FIG. 13, line (b) shows data which are circulated once in the buffer. FIG. 13, line (c) shows data which are circulated twice in the buffer. FIG. 13, line (d) shows the contents of the buffer at a time B which is shown in FIG. 13, line (c).

It is seen from FIG. 13, line (d) that when the timing of the chart movement step is (n+m), data is derived at a timing m of the step of chart movement. That is, (n+m)-m=n, so that phase correction of n steps is carried out.

Turning to FIG. 14, which shows the mode of operation of the recorder of FIG. 12, the most recent maximum value, minimum value and average value stored in a memory in CPU 59, are delivered to memories M2 and M3 so that the meory in CPU 59 is reset. Then, predetermined data are delivered from memories M2 and M3 to servosystems SL2 and SL3. In response to the feed rate of chart 20, either of the following is selectively delivered:

(i) a real time measurement data.

(ii) an average value, or

(iii) an average value--a minimum value--an average value--a maximum value--an average value.

For example, assme that the conversion frequency of A/D converters 571 -573 is 125 ms , and that the resolution of the feed rate of chart 20 is 0.1 mm (i.e. 0.05×2). Then, the relationship between feed rate x (at mm/hr) of chart 20 and number D of measurement data is obtained , as shown in FIG. 15.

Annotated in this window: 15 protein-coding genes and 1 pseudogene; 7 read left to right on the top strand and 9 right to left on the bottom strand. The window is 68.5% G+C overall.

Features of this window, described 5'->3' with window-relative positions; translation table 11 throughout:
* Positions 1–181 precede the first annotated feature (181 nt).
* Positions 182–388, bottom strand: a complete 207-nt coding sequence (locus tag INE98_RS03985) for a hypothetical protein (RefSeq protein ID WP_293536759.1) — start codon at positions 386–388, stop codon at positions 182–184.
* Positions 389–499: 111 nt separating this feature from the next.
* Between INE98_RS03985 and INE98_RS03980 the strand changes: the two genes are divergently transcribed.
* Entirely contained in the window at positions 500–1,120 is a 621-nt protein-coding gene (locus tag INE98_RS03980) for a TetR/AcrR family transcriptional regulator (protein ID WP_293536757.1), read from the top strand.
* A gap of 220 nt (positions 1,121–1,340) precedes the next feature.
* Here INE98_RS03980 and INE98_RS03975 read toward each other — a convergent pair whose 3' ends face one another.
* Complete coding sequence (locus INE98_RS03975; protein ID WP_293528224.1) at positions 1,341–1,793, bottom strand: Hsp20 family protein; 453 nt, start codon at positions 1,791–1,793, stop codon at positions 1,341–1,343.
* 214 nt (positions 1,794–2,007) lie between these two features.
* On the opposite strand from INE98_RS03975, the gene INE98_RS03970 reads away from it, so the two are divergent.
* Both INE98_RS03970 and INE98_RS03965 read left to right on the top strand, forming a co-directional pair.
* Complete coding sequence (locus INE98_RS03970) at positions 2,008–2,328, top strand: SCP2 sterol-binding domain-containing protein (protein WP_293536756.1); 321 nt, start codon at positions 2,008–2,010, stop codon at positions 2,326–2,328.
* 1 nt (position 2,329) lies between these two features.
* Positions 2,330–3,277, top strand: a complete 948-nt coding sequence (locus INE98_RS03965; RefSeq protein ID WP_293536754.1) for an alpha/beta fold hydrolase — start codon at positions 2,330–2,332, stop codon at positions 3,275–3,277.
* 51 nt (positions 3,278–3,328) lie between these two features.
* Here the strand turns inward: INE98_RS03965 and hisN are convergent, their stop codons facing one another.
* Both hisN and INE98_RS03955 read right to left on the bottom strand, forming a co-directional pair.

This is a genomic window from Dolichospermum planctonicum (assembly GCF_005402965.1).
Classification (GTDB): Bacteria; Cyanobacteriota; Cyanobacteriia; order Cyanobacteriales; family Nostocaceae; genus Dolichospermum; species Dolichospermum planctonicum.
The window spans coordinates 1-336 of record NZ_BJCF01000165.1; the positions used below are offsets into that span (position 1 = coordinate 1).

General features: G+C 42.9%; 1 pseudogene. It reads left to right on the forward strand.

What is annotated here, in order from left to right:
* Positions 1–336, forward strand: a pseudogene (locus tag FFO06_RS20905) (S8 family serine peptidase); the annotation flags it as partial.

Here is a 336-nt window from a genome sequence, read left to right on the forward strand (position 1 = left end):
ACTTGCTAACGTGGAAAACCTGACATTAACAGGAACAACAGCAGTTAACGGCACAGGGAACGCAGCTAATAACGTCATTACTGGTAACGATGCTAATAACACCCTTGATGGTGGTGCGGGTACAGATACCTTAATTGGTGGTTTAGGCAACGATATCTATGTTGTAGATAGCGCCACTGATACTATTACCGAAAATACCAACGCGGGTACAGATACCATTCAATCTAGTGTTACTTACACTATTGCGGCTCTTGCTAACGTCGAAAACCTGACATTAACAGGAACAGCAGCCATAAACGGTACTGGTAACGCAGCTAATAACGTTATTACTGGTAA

FIG. 15 shows that when 2880≦X, the measurement data becomes zero or one. When the data is zero, the measurement data is delivered at a preceding step, and when the data is one, the measurement data is delivered at real time. When 576<X<2880, the measurement data becomes from one to five , so that an average value of measurement data is delivered. When 288 X=587 and X=72, the measurement data becomes more than five, so that an average value--a minimum value--a maximum value--an average value of the measurement data are delivered in the order named. As a result, the difference between the maximum and minimum values is recorded. The other data shown in FIG. 15 are self explanatory.

Measurement is always made at a predetermined frequency independent of the feed rate of chart 20. As a result, even when the feed rate of chart 20 is set at a slow rate, monitoring will not be adversely affected, as popposed to conventional pen recorders, and three recording lines corresponding to the magnitudes of the measurement signals are drawn by pens P1 -P3 without any phase difference on chart 20. Although a three pen recorder has been described, the invention may be equally applied to a two pen recorder, or one having four or more pens.